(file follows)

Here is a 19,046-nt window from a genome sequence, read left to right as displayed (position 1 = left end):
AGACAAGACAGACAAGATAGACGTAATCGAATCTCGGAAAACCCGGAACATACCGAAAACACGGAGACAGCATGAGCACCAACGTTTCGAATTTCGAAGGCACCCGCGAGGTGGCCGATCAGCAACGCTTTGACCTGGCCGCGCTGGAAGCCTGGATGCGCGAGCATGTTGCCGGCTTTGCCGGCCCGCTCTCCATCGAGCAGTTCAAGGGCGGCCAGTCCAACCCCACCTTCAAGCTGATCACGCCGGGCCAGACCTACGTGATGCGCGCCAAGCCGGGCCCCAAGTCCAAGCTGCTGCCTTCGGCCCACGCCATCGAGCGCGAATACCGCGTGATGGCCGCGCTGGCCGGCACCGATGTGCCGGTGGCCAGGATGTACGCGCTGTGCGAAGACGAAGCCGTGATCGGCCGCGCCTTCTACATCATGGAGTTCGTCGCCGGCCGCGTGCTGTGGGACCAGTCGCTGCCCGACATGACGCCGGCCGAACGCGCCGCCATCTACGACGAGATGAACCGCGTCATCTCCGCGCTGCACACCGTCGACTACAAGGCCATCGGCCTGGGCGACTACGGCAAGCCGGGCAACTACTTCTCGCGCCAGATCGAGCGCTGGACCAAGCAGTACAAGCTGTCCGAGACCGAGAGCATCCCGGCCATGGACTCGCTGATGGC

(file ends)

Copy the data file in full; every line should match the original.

Here is a 19,046-nt window from a genome sequence, read left to right as displayed (position 1 = left end):
AGACAAGACAGACAAGATAGACGTAATCGAATCTCGGAAAACCCGGAACATACCGAAAACACGGAGACAGCATGAGCACCAACGTTTCGAATTTCGAAGGCACCCGCGAGGTGGCCGATCAGCAACGCTTTGACCTGGCCGCGCTGGAAGCCTGGATGCGCGAGCATGTTGCCGGCTTTGCCGGCCCGCTCTCCATCGAGCAGTTCAAGGGCGGCCAGTCCAACCCCACCTTCAAGCTGATCACGCCGGGCCAGACCTACGTGATGCGCGCCAAGCCGGGCCCCAAGTCCAAGCTGCTGCCTTCGGCCCACGCCATCGAGCGCGAATACCGCGTGATGGCCGCGCTGGCCGGCACCGATGTGCCGGTGGCCAGGATGTACGCGCTGTGCGAAGACGAAGCCGTGATCGGCCGCGCCTTCTACATCATGGAGTTCGTCGCCGGCCGCGTGCTGTGGGACCAGTCGCTGCCCGACATGACGCCGGCCGAACGCGCCGCCATCTACGACGAGATGAACCGCGTCATCTCCGCGCTGCACACCGTCGACTACAAGGCCATCGGCCTGGGCGACTACGGCAAGCCGGGCAACTACTTCTCGCGCCAGATCGAGCGCTGGACCAAGCAGTACAAGCTGTCCGAGACCGAGAGCATCCCGGCCATGGACTCGCTGATGGC